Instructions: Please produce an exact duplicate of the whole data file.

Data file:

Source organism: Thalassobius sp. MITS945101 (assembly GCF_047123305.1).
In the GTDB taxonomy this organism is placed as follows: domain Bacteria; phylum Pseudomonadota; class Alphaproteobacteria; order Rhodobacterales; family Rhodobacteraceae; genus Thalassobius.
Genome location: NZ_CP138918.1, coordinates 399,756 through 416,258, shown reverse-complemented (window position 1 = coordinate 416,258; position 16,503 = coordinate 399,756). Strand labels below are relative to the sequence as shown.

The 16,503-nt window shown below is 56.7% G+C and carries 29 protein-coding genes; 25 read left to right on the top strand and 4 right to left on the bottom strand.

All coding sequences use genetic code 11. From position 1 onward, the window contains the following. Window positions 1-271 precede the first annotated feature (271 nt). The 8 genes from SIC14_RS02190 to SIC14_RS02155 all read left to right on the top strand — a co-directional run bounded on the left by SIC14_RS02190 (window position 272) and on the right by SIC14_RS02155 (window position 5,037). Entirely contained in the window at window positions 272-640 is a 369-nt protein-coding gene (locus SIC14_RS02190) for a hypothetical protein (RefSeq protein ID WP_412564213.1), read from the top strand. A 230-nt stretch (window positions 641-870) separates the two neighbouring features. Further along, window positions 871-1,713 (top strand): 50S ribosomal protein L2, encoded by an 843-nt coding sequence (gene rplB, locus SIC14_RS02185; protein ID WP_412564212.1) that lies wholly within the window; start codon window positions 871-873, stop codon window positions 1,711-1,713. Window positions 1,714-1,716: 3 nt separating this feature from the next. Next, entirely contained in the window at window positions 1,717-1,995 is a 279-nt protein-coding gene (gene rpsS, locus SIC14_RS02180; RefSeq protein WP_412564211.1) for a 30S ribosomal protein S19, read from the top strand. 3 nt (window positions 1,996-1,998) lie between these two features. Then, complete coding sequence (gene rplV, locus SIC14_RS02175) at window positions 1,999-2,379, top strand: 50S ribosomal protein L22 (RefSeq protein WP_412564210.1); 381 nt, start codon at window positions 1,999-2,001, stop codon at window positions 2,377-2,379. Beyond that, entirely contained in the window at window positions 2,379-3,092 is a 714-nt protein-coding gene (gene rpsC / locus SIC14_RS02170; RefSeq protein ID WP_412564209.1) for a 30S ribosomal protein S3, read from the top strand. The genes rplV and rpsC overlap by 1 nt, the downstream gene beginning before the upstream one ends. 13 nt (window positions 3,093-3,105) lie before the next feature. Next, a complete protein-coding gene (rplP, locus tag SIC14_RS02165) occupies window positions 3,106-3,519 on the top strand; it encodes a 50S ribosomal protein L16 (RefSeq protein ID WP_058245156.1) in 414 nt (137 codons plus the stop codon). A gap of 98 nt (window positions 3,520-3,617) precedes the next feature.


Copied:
Source organism: Thalassobius sp. MITS945101 (assembly GCF_047123305.1).
In the GTDB taxonomy this organism is placed as follows: domain Bacteria; phylum Pseudomonadota; class Alphaproteobacteria; order Rhodobacterales; family Rhodobacteraceae; genus Thalassobius.
Genome location: NZ_CP138918.1, coordinates 399,756 through 416,258, shown reverse-complemented (window position 1 = coordinate 416,258; position 16,503 = coordinate 399,756). Strand labels below are relative to the sequence as shown.

The 16,503-nt window shown below is 56.7% G+C and carries 29 protein-coding genes; 25 read left to right on the top strand and 4 right to left on the bottom strand.

All coding sequences use genetic code 11. From position 1 onward, the window contains the following. Window positions 1-271 precede the first annotated feature (271 nt). The 8 genes from SIC14_RS02190 to SIC14_RS02155 all read left to right on the top strand — a co-directional run bounded on the left by SIC14_RS02190 (window position 272) and on the right by SIC14_RS02155 (window position 5,037). Entirely contained in the window at window positions 272-640 is a 369-nt protein-coding gene (locus SIC14_RS02190) for a hypothetical protein (RefSeq protein ID WP_412564213.1), read from the top strand. A 230-nt stretch (window positions 641-870) separates the two neighbouring features. Further along, window positions 871-1,713 (top strand): 50S ribosomal protein L2, encoded by an 843-nt coding sequence (gene rplB, locus SIC14_RS02185; protein ID WP_412564212.1) that lies wholly within the window; start codon window positions 871-873, stop codon window positions 1,711-1,713. Window positions 1,714-1,716: 3 nt separating this feature from the next. Next, entirely contained in the window at window positions 1,717-1,995 is a 279-nt protein-coding gene (gene rpsS, locus SIC14_RS02180; RefSeq protein WP_412564211.1) for a 30S ribosomal protein S19, read from the top strand. 3 nt (window positions 1,996-1,998) lie between these two features. Then, complete coding sequence (gene rplV, locus SIC14_RS02175) at window positions 1,999-2,379, top strand: 50S ribosomal protein L22 (RefSeq protein WP_412564210.1); 381 nt, start codon at window positions 1,999-2,001, stop codon at window positions 2,377-2,379. Beyond that, entirely contained in the window at window positions 2,379-3,092 is a 714-nt protein-coding gene (gene rpsC / locus SIC14_RS02170; RefSeq protein ID WP_412564209.1) for a 30S ribosomal protein S3, read from the top strand. The genes rplV and rpsC overlap by 1 nt, the downstream gene beginning before the upstream one ends. 13 nt (window positions 3,093-3,105) lie before the next feature. Next, a complete protein-coding gene (rplP, locus tag SIC14_RS02165) occupies window positions 3,106-3,519 on the top strand; it encodes a 50S ribosomal protein L16 (RefSeq protein ID WP_058245156.1) in 414 nt (137 codons plus the stop codon). A gap of 98 nt (window positions 3,520-3,617) precedes the next feature.